When the Washington Nationals signed veteran relief pitcher Jon Lester, it made headlines in the baseball world. Lester, a cancer survivor, World Series champion, and all around professional, is in the twilight of his career, now at the age of 37. His one-year deal with the Nationals might not be his final major league chapter, but it’s evident the closing sign will be turned on soon enough. As far as Lester and the Nationals go, will they be getting the “lauded lefty” or the “letdown,” which I teased in the title?
Firstly, this question isn’t meant to sound snarky, though in a written medium, it probably comes across as such. When aging pitchers sign one year deals, particularly pitchers who commanded an ERA- over 100 each of the last two years, in addition to a 5.14 FIP (5.16 ERA) in 2020, it’s natural to wonder what type of production we’ll see out of them. Secondly, the answer to the original question is contingent on the expectations put on the pitcher.
The Nationals already had a strong rotation. With Max Scherzer, Stephen Strasburg, and Patrick Corbin leading the way, there was no shortage of excellent options to start games. With that said, Corbin was the only lefty, and while teams don’t need to have a stockpile of lefties, it doesn’t hurt. Lester could prove valuable because he balances out the arms, resulting in three right-handers and two left-handers.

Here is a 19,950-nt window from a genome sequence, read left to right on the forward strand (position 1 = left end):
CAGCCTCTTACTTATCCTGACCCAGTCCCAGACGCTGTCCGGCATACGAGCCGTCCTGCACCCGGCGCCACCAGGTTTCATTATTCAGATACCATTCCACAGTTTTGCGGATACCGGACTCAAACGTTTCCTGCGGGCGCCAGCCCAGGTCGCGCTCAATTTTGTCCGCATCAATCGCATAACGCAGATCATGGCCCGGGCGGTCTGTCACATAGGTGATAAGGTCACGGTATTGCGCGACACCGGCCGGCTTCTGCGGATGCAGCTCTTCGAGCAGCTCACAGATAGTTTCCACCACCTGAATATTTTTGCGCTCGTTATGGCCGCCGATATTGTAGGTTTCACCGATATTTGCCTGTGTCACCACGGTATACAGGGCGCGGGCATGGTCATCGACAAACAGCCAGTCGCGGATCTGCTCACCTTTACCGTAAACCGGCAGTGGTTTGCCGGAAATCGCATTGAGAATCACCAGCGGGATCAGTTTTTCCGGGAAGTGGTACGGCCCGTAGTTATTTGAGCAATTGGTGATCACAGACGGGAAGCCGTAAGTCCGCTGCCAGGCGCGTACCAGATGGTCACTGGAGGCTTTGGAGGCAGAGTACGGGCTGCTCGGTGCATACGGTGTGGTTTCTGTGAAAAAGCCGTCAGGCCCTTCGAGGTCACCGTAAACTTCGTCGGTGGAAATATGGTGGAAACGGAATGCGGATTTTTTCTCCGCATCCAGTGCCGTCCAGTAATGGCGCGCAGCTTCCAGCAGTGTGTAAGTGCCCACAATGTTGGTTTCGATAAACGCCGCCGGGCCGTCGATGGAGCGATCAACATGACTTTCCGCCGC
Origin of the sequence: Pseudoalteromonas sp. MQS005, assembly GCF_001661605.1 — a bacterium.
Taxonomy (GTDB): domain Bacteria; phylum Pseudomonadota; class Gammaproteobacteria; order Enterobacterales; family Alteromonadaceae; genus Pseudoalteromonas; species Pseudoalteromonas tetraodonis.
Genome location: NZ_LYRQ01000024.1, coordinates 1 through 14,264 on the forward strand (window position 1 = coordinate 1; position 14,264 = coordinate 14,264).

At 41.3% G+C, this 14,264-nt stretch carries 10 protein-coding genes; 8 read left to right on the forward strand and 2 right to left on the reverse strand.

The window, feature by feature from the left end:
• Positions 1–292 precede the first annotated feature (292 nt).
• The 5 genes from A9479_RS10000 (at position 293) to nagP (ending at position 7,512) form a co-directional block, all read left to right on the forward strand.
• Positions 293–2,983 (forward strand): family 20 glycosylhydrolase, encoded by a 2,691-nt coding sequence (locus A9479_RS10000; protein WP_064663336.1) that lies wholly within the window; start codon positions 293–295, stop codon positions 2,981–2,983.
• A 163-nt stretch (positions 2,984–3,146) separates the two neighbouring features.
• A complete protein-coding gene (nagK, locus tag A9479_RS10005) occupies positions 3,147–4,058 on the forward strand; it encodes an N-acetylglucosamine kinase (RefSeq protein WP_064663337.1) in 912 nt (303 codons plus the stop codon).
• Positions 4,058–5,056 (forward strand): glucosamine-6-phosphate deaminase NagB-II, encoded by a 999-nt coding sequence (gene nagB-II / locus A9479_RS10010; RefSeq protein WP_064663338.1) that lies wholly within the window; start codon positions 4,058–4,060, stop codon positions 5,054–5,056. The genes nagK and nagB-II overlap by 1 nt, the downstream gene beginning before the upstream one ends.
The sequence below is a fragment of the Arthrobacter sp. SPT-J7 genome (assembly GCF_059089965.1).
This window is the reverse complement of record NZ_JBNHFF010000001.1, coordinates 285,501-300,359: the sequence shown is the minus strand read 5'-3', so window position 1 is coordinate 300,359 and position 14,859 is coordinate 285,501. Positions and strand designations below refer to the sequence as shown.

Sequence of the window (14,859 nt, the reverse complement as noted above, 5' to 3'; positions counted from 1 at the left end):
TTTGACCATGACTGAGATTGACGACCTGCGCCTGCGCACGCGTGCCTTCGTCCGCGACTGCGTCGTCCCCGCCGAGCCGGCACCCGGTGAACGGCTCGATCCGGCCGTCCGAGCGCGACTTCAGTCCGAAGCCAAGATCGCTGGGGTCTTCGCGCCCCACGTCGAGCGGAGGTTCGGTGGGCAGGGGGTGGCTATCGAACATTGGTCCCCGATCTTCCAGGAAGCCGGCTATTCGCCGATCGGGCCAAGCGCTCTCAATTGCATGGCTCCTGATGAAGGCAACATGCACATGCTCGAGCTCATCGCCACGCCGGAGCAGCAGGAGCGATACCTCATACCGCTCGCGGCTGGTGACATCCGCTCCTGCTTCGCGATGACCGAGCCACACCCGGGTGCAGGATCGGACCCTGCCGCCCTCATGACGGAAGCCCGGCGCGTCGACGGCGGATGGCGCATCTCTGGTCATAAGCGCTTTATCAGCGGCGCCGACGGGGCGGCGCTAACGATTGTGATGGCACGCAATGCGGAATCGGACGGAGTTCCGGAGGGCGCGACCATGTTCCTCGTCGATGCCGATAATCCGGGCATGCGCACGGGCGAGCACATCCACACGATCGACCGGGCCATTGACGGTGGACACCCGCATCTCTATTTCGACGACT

As for the expectations surrounding Lester, they are presumably not sky high. I don’t think anybody expects him to reach his peak Cubs days (he reached 5.4 fWAR in 2014 before amassing 4.9 and 4.2 fWAR in his first two full seasons in Chicago), but he at least needs to be serviceable. Gone are the days where Lester could lead – or be near the top – of a competitive team’s rotation.
Last year, Erick Fedde started eight games and produced a 94 ERA-, 6.15 FIP, and 4.29 ERA.
Austin Voth started 11 games and produced a dismal 139 ERA-, 6.41 FIP, and 6.34 ERA.
To match some of Fedde’s numbers would be an improvement, but if he continues to slide and dips into Voth territory, then the signing might’ve been for naught.
But I’ve seen this signing considered a low risk, high reward deal. At worst, Lester’s on the books for the 2021 season. At best, he returns to some semblance of what he’s been throughout his career and provides a very strong fourth starter to a rotation that’s already loaded with talent.
To answer my original question: If you’re expecting the “lauded lefty,” then you’re likely due for a bit of a letdown; conversely, if you’re expecting a “letdown,” then you’re likely to get something a bit closer to the lauded lefty. Confusing, right? In short: Lester will be an excellent option to work through innings while sporting an ERA somewhere in the neighborhood for 4.50, which, when paired in conjunction with the other starters, puts Washington on track to have one of the better rotations in baseball.